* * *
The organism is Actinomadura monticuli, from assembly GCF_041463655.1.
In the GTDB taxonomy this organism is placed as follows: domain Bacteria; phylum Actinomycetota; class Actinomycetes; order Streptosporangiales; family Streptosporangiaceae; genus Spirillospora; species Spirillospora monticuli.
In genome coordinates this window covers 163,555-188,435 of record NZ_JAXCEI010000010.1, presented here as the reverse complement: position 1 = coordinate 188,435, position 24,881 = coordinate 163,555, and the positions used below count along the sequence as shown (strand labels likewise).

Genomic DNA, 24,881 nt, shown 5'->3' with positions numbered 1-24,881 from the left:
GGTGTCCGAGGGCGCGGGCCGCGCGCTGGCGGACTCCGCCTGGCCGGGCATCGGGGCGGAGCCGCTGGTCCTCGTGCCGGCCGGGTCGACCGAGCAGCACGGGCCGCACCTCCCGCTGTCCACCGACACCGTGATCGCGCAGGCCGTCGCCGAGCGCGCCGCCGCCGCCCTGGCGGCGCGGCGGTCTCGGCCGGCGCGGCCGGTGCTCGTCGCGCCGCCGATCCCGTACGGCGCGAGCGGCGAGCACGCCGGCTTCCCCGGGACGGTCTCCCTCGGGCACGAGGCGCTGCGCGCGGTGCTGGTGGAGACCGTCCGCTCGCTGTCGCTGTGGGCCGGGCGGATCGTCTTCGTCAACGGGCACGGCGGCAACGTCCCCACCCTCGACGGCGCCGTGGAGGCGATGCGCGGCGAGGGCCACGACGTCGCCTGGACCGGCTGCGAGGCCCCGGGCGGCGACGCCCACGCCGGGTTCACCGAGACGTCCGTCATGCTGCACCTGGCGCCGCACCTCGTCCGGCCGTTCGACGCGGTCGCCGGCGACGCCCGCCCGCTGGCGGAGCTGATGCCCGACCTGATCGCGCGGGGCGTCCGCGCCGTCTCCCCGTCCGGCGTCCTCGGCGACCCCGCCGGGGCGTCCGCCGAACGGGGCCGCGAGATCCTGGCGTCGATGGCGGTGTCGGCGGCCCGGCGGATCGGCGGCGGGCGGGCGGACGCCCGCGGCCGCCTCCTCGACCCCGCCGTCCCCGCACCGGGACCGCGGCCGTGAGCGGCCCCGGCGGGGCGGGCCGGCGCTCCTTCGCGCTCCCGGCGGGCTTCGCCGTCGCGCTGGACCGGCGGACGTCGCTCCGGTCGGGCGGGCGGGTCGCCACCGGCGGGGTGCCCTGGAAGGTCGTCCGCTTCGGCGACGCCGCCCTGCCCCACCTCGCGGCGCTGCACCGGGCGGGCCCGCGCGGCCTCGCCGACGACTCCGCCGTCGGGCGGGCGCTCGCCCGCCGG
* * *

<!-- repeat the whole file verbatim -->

The organism is Actinomadura monticuli, from assembly GCF_041463655.1.
In the GTDB taxonomy this organism is placed as follows: domain Bacteria; phylum Actinomycetota; class Actinomycetes; order Streptosporangiales; family Streptosporangiaceae; genus Spirillospora; species Spirillospora monticuli.
In genome coordinates this window covers 163,555-188,435 of record NZ_JAXCEI010000010.1, presented here as the reverse complement: position 1 = coordinate 188,435, position 24,881 = coordinate 163,555, and the positions used below count along the sequence as shown (strand labels likewise).

Genomic DNA, 24,881 nt, shown 5'->3' with positions numbered 1-24,881 from the left:
GGTGTCCGAGGGCGCGGGCCGCGCGCTGGCGGACTCCGCCTGGCCGGGCATCGGGGCGGAGCCGCTGGTCCTCGTGCCGGCCGGGTCGACCGAGCAGCACGGGCCGCACCTCCCGCTGTCCACCGACACCGTGATCGCGCAGGCCGTCGCCGAGCGCGCCGCCGCCGCCCTGGCGGCGCGGCGGTCTCGGCCGGCGCGGCCGGTGCTCGTCGCGCCGCCGATCCCGTACGGCGCGAGCGGCGAGCACGCCGGCTTCCCCGGGACGGTCTCCCTCGGGCACGAGGCGCTGCGCGCGGTGCTGGTGGAGACCGTCCGCTCGCTGTCGCTGTGGGCCGGGCGGATCGTCTTCGTCAACGGGCACGGCGGCAACGTCCCCACCCTCGACGGCGCCGTGGAGGCGATGCGCGGCGAGGGCCACGACGTCGCCTGGACCGGCTGCGAGGCCCCGGGCGGCGACGCCCACGCCGGGTTCACCGAGACGTCCGTCATGCTGCACCTGGCGCCGCACCTCGTCCGGCCGTTCGACGCGGTCGCCGGCGACGCCCGCCCGCTGGCGGAGCTGATGCCCGACCTGATCGCGCGGGGCGTCCGCGCCGTCTCCCCGTCCGGCGTCCTCGGCGACCCCGCCGGGGCGTCCGCCGAACGGGGCCGCGAGATCCTGGCGTCGATGGCGGTGTCGGCGGCCCGGCGGATCGGCGGCGGGCGGGCGGACGCCCGCGGCCGCCTCCTCGACCCCGCCGTCCCCGCACCGGGACCGCGGCCGTGAGCGGCCCCGGCGGGGCGGGCCGGCGCTCCTTCGCGCTCCCGGCGGGCTTCGCCGTCGCGCTGGACCGGCGGACGTCGCTCCGGTCGGGCGGGCGGGTCGCCACCGGCGGGGTGCCCTGGAAGGTCGTCCGCTTCGGCGACGCCGCCCTGCCCCACCTCGCGGCGCTGCACCGGGCGGGCCCGCGCGGCCTCGCCGACGACTCCGCCGTCGGGCGGGCGCTCGCCCGCCGG